Why Did The Pope Get A Lamborghini?
- By Derek Welch --
- 16 Nov 2017 --
Specially Made Car Cost Over $250,000
Pope Francis was on Wednesday gifted a custom-made Lamborghini Huracán, delivered to him at the Vatican by the luxury car maker’s executives. The pontiff, however, does not intend to keep the flashy car. It will instead be auctioned, with the proceeds going to a number of charities.
Why Did The Pope Get A Lamborghini?[/tweetthis]
The white Huracán is designed with gold lines running along its hood. On receiving the gift, Pope Francis immediately blessed and autographed it. The vehicle, first introduced in March 2014 at the Geneva Auto Show typically fetches around $250,000 in the regular market. This personalized edition of the vehicle, complete with the Pope’s signature is however expected to rake in much more.
Pope Francis is generally known to prefer modest means of transportation, often shunning luxurious, more secure vehicles for his small, black FIAT 500. The 80-year-old pontiff who hails from Argentina was also known to get around his hometown of Buenos Aires using public transport.
It will be put up for auction at Sotheby’s in London. The money raised from the sale will go towards assisting three main causes – assisting human trafficking victims, missionary work in the African continent and resettling Christians who fled their homes in Iraq on the back of ISIS attacks.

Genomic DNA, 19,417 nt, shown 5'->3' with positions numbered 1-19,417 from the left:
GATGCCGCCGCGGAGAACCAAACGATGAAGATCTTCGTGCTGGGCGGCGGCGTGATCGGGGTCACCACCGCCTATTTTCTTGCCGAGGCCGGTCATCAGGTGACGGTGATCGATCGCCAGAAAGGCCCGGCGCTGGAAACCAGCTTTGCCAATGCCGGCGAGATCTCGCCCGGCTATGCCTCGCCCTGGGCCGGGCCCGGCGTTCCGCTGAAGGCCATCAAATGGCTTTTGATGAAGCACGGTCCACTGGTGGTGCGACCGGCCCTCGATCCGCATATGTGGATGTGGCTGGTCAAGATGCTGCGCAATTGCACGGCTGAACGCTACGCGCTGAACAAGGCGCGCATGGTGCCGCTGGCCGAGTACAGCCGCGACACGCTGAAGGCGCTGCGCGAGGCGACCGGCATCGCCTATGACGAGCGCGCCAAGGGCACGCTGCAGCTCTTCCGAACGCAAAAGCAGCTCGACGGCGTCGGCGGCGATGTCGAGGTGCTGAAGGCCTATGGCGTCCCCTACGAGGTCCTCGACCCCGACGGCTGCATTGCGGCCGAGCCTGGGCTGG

More than 3,000 Christians were forced to flee from their households and businesses, as the terror group perpetrated atrocities in their bid to take over the city of Mosul. Captives would be killed unless they converted to Islam or paid a tax imposed on non-Muslims, jizya. The Vatican said that money from the sale of the Lamborghini will go towards “allowing displaced Christians to finally return to their roots and recover their dignity.”
Pope Francis has a history of offering automobiles for auction, having sold a high-end Harley Davidson motorcycle for charity in 2014. He also had three Navy Blues Volkswagen Golf cars that he had used in Poland last year, all with personalized license plates, auctioned to help Syrian refugees.